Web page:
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Hobbs signs legislation to let voters decide whether to extend transportation tax

Proposition 400, Maricopa County, light rail

The Valley Metro Light Rail stops at the Van Buren/Central Avenue station in downtown Phoenix near Arizona State University and the Westward Ho. Gov. Katie Hobbs signed legislation on Aug. 1, 2023 to allow Maricopa County voters to decide on extending a half-cent sales tax for transportation projects, setting the stage for the fight to come at the ballot box. (Photo courtesy of Valley Metro)

Hobbs signs legislation to let voters decide whether to extend transportation tax

Gov. Katie Hobbs signed legislation Tuesday to allow Maricopa County voters to decide on extending a half-cent sales tax for transportation projects, setting the stage for the fight to come at the ballot box.

In a prepared statement, the governor said the levy “will secure our economic future and give every Arizonan an opportunity to succeed in our thriving economy.” She also crowed about the fact that the measure gained bipartisan approval, attracting more than half the Republican lawmakers and all Democrats but one.

But all the key provision of the legislation does is authorize the board of supervisors to call a special election, presumably in 2024, to give voters the last word on extending the levy 20 years, to 2045. So now the fight moves from the halls of the Legislature to the streets.

Hobbs, Prop 400, legislation, sales tax, transportation tax
Gov. Katie Hobbs

Proponents have characterized the measure as simply giving voters the opportunity to keep in place the half-cent tax first approved 1985. A provision in state law requires Maricopa County — and only Maricopa County — to get such legislative permission.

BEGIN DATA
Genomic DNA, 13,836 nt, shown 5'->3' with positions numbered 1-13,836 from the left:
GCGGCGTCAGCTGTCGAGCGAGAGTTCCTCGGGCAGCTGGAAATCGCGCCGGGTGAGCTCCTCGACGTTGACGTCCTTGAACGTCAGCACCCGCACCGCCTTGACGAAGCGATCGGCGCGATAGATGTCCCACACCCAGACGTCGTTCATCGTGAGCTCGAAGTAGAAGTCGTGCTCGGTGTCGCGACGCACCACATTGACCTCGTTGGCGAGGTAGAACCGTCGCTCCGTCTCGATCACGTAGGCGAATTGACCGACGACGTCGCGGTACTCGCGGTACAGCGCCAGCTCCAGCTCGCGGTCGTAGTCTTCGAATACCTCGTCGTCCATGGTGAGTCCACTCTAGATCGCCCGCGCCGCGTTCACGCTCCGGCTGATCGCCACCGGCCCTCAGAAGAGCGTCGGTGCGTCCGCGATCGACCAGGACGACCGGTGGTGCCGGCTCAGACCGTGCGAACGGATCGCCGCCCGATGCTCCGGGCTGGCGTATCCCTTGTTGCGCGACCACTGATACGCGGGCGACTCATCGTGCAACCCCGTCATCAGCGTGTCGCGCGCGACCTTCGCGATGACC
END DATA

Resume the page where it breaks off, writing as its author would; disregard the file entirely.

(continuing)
In fact, state lawmakers approved a new vote just last year, only to have it vetoed by then-Gov. Doug Ducey, who said he was concerned about the timing of a tax extension — even one that required voter approval — because of economic conditions.

That sent the issue back to lawmakers this year. And now, with a more fiscally conservative Legislature, they sent Hobbs a bill to extend the levy — but only if there were two separate votes: one for roads and the other for mass transit. Hobbs rejected that plan.

Negotiations resulted in the bill she signed Tuesday, one with a single vote — but some significant curbs on how the money could be used. That includes capping mass transit at 37% of the estimated $20 billion the tax will raise over 20 years and a specific bar against using any of that cash to extend the light rail system.

But Scot Mussi, president and executive director of the Arizona Free Enterprise Club, said that was still a “setback.”

Mussi and his organization contend that, even with the changes, it still allows “radical plans like road diets,” essentially changes in street construction or layout to slow traffic — and from the perspective of foes, a program designed to force people out of their personal vehicles.

But the big issue has been how much goes to projects other than new or improved roads, what Mussi called “failed transit projects that seemingly only enrich consultants and special interests.”